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Dementia Patients Over 65 More Likely To Be Hospitalized


Seniors with dementia are more likely to be hospitalized for illnesses that could have been prevented or treated with better outpatient care, a new study has found.

In the study, which followed 3,091 adults age 65 or older for eight years, researchers found that the 427 seniors who developed dementia had roughly twice the annual hospitalization rate of participants without dementia. Overall, 86 percent of seniors with dementia went to the hospital at least once compared with only 59 percent of those without.

The researchers found that having dementia increased the odds of being hospitalized by 41 percent. More importantly, they found the risk of being hospitalized for potentially preventable illnesses -- most commonly, urinary tract infection, pneumonia and congestive heart failure -- was 78 percent higher for people with dementia.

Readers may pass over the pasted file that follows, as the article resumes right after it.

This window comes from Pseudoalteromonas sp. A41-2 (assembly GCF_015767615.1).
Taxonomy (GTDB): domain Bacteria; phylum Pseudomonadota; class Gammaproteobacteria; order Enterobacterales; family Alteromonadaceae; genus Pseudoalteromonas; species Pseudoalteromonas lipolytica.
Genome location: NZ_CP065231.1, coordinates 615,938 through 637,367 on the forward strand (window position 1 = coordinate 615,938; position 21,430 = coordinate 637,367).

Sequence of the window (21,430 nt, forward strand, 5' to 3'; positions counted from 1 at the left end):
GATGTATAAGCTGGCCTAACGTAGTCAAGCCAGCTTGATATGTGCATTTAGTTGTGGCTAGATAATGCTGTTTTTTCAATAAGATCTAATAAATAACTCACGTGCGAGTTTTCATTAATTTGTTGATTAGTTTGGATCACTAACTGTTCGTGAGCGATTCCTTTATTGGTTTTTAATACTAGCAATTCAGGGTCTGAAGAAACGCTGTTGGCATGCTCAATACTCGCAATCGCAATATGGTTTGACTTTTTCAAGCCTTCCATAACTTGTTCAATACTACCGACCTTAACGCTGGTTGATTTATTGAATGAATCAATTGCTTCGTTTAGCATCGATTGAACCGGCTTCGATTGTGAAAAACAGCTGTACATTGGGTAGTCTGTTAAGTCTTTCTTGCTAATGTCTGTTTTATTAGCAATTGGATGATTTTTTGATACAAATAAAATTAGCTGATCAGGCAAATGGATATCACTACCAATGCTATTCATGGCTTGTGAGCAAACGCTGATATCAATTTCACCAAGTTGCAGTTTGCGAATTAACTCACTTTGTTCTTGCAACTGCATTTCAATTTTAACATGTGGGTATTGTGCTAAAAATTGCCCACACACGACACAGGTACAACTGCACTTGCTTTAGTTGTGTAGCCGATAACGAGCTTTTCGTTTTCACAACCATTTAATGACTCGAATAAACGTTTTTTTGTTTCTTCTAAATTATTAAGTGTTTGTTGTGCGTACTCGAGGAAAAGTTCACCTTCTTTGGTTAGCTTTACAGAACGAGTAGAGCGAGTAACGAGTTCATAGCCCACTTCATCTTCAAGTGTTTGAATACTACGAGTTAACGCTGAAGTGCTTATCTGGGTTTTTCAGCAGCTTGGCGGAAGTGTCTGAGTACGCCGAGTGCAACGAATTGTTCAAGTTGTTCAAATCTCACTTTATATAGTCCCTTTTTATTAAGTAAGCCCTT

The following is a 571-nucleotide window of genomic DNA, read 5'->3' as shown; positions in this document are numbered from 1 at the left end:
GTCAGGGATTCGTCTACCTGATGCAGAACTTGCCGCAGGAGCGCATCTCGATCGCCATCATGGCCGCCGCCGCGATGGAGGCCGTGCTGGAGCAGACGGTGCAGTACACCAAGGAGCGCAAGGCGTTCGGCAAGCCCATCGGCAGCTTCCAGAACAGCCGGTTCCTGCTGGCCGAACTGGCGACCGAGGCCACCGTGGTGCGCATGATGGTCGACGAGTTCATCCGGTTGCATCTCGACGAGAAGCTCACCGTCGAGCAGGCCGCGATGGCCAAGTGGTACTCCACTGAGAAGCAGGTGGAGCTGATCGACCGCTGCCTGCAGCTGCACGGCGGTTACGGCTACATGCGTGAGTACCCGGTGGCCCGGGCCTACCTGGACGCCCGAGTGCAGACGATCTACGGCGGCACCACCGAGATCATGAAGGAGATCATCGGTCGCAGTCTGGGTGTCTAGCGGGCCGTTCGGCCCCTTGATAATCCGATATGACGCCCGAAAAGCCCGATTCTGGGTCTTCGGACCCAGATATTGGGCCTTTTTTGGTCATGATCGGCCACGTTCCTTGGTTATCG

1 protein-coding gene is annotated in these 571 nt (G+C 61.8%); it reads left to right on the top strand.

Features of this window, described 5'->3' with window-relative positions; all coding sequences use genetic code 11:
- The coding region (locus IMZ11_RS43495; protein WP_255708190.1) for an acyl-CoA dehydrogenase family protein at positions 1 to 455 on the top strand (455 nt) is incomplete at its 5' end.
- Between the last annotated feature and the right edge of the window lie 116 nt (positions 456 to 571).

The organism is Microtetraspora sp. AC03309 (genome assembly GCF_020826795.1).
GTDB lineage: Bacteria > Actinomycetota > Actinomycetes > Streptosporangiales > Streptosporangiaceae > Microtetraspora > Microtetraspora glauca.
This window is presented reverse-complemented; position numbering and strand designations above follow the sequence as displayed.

The study was published this week in the Journal of the American Medical Association.

Elizabeth Phelan, M.D., of the University of Washington School of Medicine and the study's lead author, said hospitalizations often cause further health problems for dementia patients and should be avoided, if possible.

"There have been lots of studies looking at the risks for people with dementia in the hospital. They're at risk for delirium, falls, pressure ulcers; they may need to be restrained, and many never return to their prior level of functioning after a hospitalization. If hospitalizations could be avoided, it would be helpful for preserving cognition and avoiding new problems," she told HealthDay News.

Better in-home care for dementia patients not only can help prevent some of the major causes of hospitalization, she said, it would cost less than a typical hospital stay, and result in fewer health complications.


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